10 of the most scene-stealing musical moments in Buffy
Posted on March 9, 2017 in Fun Stuff with tags Buffy the Vampire Slayer
The 90s was a magical time for music.
Buffy the Vampire Slayer has the most amazing soundtrack. It shifts from 90s grunge to trip-hop to pop-rock without batting an eye. If you’re a Buffy fan, chances are you own all of the soundtracks (Radio Sunnydale’s my favourite), listen to songs on repeat, and know exactly which episode has which song in it. I’ve slogged and struggled and narrowed down my list of the most amazing songs to a mere ten, based on how much they rock and how important they are to the scene. I’ve know I’ve missed a load off and I keep thinking up others to include, but I had to stop somewhere!
In no particular order:
Ballad for Dead Friends by Dashboard Prophets
Episode: ‘The Pack’, Season 1 Episode 6
The main redeeming feature of this episode. The perfect song for a grungy karaoke session. Actually makes Xander seem cool, which is a pretty big feat (apologies to Xander fans).
Stupid Thing by Nickel
Episode: ‘School Hard’, Season 2 Episode 3
Spike is stalking Buffy on the Bronze dance floor. She’s dancing with the Scoobies and Spike’s interest in Buffy is clear, setting up their relationship 4 series’ later.
Sugar Water by Cibo Matto
Episode: ‘When She Was Bad’, Season 2 Episode 1
Buffy deals with trauma in her own way. This time it involves grinding on Xander. I dare you not to sing along to the chorus.
Transylvanian Concubine by Rasputina
Episode: ‘Surprise’, Season 2 Episode 13
The perfect marriage of song and character, and Drusilla looks particularly amazing in red.
Goodbye to You by Michelle Branch
Episode: ‘Tabula Rasa’, Season 6 Episode 8
This musical moment really moves the plot along. Not only do we have Tara leaving Willow, Giles returns home to England and Buffy and Spike have an epic snogging session in The Bronze like lusty teenagers.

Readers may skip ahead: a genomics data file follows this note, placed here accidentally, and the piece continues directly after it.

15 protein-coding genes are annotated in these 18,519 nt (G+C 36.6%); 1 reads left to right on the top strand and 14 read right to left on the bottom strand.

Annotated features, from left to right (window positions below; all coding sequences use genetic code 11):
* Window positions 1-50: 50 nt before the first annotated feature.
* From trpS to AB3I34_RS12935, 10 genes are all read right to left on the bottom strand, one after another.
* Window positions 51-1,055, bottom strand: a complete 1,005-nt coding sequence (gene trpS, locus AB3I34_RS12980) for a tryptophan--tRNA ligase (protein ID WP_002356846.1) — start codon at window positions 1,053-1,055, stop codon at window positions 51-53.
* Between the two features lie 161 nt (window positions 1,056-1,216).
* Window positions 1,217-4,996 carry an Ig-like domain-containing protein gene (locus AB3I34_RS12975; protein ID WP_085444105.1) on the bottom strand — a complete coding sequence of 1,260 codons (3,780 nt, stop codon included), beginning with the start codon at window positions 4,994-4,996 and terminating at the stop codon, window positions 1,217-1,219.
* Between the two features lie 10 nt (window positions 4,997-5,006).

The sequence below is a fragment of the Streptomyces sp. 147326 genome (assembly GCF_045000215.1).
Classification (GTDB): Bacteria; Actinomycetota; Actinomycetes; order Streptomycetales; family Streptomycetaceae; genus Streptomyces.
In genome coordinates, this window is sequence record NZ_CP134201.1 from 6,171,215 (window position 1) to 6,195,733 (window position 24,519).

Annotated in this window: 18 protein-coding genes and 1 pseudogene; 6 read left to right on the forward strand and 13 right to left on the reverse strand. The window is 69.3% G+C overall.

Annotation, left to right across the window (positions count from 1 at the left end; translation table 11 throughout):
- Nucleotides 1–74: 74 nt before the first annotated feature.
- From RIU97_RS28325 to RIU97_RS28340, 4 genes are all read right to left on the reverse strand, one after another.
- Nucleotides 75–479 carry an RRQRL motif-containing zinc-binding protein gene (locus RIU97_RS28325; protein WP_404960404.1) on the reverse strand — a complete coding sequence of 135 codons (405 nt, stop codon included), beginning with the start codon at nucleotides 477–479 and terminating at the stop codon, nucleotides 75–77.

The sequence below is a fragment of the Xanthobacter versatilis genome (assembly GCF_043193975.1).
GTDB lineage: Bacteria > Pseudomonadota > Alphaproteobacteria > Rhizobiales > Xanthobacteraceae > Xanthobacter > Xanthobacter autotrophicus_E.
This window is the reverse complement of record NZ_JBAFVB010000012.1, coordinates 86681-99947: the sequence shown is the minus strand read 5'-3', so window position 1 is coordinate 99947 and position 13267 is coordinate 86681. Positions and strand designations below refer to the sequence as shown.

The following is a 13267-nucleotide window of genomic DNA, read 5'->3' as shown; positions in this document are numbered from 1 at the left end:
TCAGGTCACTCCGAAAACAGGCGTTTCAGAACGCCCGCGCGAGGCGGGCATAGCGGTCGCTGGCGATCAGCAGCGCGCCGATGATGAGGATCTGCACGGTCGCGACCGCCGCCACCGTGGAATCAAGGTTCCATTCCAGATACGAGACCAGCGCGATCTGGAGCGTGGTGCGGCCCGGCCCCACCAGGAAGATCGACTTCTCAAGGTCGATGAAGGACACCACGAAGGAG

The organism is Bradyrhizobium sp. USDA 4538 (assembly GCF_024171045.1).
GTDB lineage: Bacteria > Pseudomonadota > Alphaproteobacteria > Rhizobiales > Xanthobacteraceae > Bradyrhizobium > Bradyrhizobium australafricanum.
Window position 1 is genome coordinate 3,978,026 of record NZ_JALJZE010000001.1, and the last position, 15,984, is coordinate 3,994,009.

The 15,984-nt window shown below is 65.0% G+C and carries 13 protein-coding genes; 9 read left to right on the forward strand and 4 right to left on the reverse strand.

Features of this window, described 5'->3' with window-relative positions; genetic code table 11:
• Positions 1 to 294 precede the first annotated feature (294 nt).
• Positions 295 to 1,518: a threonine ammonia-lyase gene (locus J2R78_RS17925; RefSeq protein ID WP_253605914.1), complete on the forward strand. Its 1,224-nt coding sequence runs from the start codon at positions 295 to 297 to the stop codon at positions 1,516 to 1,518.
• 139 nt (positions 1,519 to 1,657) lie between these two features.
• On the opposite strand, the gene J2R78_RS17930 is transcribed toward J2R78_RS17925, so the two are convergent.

Giles’ Exposition Song
Episode: ‘Restless’, Season 4 Episode 22
As the title implies, this is entirely exposition-focused. I love it because:
1. The chorus is pretty epic
2. Buffy’s main composer Christophe Beck is visible playing the piano – he’s pretty prolific in the soundtrack scene. For context, he’s worked on Frozen, The Hangover and Hot Tub Time Machine. Quite the CV.
3. Anthony. Stewart. Head.
Blue by Angie Hart
Episode: ‘Conversations with Dead People’, Season 7 Episode 7
This appears twice in the episode – once at the start and once at the end – and it really brings the whole episode together. Lots of plot points are revealed during this episode, so it’s great to have some continuity to show the devastating impact of The First’s big reveal, and the song’s mellow mood acts as a great counterpoint to particular brutality (*sob* Jonathan’s murder).
Sacrifice by Christophe Beck
Episode: ‘The Gift’, Season 5 Episode 22
Piano often makes me cry. Using this music alongside footage of Buffy’s sacrifice at the end of series 5 just breaks me every time.
Danse Macabre by Camille Saint-Saëns
Episode: ‘Hush’, Season 4 Episode 10
As this is an almost entirely speechless episode, the music becomes very important to inform the tone. Accompanying Giles’ terribly-drawn slide projector presentation of The Gentleman, Danse Macabre adds an air of the creepy and the hilarious to a scene that could be quite sombre in anyone else’s hands but Joss Whedon’s.
Rest in Peace
Episode: ‘Once More with Feeling’, Season 6 Episode 7
Once More with Feeling contains a plethora of brilliant songs, and Dawn’s Lament. Rest in Peace is my personal fave, and not just because of the mad Spike crush I had as a teenager (who am I kidding? I still love Spike). It’s a rock ballad and James Marsters can truly sing – in an American accent, clashing a bit with usual British Spike – but it’s still an awesome song.
Let us know your favourites in the comments!